Tim Cavanaugh was earlier riffing off the 9th amendment's multiple ideological uses; here's a report from the 10th Amendment Center on some recent action on the notion that the states and the people have some powers reserved to them from the Feds.
In states around the country, there's a growing movement to address and resist two of the most abused parts of the Constitution – the Commerce Clause and the 2nd Amendment. Already being considered in a number of state legislatures, and passed as law in Montana and Tennessee this year, the Firearms Freedom Act (FFA) is a state law that seeks to do just that.
The latest to join the FFA movement? Kentucky. Pre-filed for the 2010 legislative session, HB87 seeks to "Create new sections of KRS Chapter 237, relating to firearms, firearm accessories and ammunition that are made in Kentucky, marked made in Kentucky, and used in Kentucky, to specify that these items are exempt from federal law"….
All across the country, activists and state-legislators are pressing for similar legislation, to nullify specific federal laws within their states.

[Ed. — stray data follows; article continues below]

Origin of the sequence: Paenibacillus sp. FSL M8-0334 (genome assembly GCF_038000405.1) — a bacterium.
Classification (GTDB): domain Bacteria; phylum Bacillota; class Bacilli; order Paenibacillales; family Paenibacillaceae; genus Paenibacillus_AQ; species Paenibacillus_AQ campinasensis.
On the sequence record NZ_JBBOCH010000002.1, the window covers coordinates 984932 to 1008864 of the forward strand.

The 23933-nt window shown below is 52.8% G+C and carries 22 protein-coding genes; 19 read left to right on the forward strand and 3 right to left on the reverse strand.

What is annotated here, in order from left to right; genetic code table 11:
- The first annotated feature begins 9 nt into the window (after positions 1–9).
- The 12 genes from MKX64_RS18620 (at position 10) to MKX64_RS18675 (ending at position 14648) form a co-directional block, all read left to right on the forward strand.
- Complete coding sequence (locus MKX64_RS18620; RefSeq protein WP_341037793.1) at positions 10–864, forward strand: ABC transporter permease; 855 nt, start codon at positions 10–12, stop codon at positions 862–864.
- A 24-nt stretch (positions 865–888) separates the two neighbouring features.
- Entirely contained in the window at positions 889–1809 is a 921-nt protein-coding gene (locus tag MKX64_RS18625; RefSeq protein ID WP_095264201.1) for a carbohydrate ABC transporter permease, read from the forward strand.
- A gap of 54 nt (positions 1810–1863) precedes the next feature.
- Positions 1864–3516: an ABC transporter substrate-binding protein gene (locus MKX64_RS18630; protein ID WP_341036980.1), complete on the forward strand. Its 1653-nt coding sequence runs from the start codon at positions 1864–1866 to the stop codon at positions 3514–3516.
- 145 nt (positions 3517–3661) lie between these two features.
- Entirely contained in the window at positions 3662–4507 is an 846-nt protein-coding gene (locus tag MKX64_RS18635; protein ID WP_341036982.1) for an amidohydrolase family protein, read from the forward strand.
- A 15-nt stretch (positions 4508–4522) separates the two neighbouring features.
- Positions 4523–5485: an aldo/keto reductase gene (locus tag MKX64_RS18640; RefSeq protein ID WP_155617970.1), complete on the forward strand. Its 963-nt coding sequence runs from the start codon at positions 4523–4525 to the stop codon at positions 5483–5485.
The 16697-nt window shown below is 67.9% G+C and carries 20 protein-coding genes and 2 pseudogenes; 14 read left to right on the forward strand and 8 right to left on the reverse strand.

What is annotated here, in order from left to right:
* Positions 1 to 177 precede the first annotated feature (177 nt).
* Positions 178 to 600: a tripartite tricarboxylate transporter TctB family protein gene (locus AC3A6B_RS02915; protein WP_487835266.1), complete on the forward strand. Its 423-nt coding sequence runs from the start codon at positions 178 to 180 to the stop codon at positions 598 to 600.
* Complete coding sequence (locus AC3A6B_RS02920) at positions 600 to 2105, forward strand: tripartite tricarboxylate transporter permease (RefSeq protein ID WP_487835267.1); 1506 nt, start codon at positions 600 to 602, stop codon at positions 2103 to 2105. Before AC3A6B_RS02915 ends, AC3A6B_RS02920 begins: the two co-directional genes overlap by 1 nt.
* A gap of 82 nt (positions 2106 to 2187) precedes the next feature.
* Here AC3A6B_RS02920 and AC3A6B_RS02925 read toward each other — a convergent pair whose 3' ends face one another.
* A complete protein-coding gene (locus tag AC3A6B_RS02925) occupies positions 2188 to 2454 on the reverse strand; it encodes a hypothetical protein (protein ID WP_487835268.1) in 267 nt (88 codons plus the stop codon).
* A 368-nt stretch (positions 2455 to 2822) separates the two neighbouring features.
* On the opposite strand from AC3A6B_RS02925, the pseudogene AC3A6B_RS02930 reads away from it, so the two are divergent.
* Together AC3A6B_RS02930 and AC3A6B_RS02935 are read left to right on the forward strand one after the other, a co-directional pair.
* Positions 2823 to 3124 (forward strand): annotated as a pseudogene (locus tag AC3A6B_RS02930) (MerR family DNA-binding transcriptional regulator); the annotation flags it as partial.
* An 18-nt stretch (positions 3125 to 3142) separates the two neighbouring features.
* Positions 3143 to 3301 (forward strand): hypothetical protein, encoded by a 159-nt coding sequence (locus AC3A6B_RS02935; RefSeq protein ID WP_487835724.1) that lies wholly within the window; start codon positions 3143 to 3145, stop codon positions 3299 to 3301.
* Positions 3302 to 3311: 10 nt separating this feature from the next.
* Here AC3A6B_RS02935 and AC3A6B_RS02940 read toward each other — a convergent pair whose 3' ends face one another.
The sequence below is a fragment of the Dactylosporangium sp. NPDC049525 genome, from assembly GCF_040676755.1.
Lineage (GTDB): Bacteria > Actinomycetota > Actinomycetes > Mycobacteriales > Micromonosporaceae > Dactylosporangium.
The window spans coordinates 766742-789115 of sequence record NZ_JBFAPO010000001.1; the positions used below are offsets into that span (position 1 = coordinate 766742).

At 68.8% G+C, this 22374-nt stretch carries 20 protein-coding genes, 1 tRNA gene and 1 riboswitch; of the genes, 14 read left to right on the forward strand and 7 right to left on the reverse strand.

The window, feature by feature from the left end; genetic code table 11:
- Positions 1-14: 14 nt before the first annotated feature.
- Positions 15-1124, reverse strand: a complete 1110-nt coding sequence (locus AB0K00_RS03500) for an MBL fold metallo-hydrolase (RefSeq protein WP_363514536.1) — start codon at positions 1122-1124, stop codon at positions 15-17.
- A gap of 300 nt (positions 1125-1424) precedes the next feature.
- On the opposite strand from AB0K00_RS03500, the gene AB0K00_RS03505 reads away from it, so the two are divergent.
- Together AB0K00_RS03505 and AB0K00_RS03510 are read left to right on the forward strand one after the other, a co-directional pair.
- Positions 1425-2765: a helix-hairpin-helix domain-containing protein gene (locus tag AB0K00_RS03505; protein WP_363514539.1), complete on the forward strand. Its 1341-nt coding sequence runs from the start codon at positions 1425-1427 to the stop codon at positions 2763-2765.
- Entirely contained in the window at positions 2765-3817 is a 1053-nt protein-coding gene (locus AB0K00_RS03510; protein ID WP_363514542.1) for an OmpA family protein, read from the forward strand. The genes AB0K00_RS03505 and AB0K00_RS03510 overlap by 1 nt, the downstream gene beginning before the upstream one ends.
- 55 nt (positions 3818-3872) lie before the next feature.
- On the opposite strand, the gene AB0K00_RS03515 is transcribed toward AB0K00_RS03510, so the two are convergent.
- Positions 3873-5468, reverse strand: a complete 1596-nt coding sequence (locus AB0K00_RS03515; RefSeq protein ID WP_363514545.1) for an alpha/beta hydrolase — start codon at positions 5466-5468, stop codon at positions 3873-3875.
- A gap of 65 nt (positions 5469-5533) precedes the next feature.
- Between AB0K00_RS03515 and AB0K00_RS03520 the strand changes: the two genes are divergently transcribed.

A proposed Constitutional Amendment to effectively ban national health care will go to a vote in Arizona in 2010. Fourteen states now have some form of medical marijuana laws—in direct contravention to federal laws which state that the plant is illegal in all circumstances. And, massive state nullification of the 2005 Real ID Act has rendered the law nearly void.
This sort of nullification of federal law by the states has some awkward history in America, and indeed a court fight is already on over the Firearms Freedom Act in Montana:
In October, the Montana Shooting Sports Association (MSSA) and the Second Amendment Foundation (SAF) filed a lawsuit in federal court in Missoula, MT to validate the principles and terms of the Montana Firearms Freedom Act (MFFA).
"We feel very strongly that the federal government has gone way too far in attempting to regulate a lot of activity that occurs only in-state," explained MSSA President Gary Marbut. "The Montana Legislature and governor agreed with us by enacting the MFFA. It's time for Montana and her sister states to take a stand against the bullying federal government, which the Legislature and Governor have done and we are doing with this lawsuit. We welcome the support of many other states that are stepping up to the plate with their own firearms freedom acts."
Radley Balko back in September on liberal horror of modern invocations of the 10th.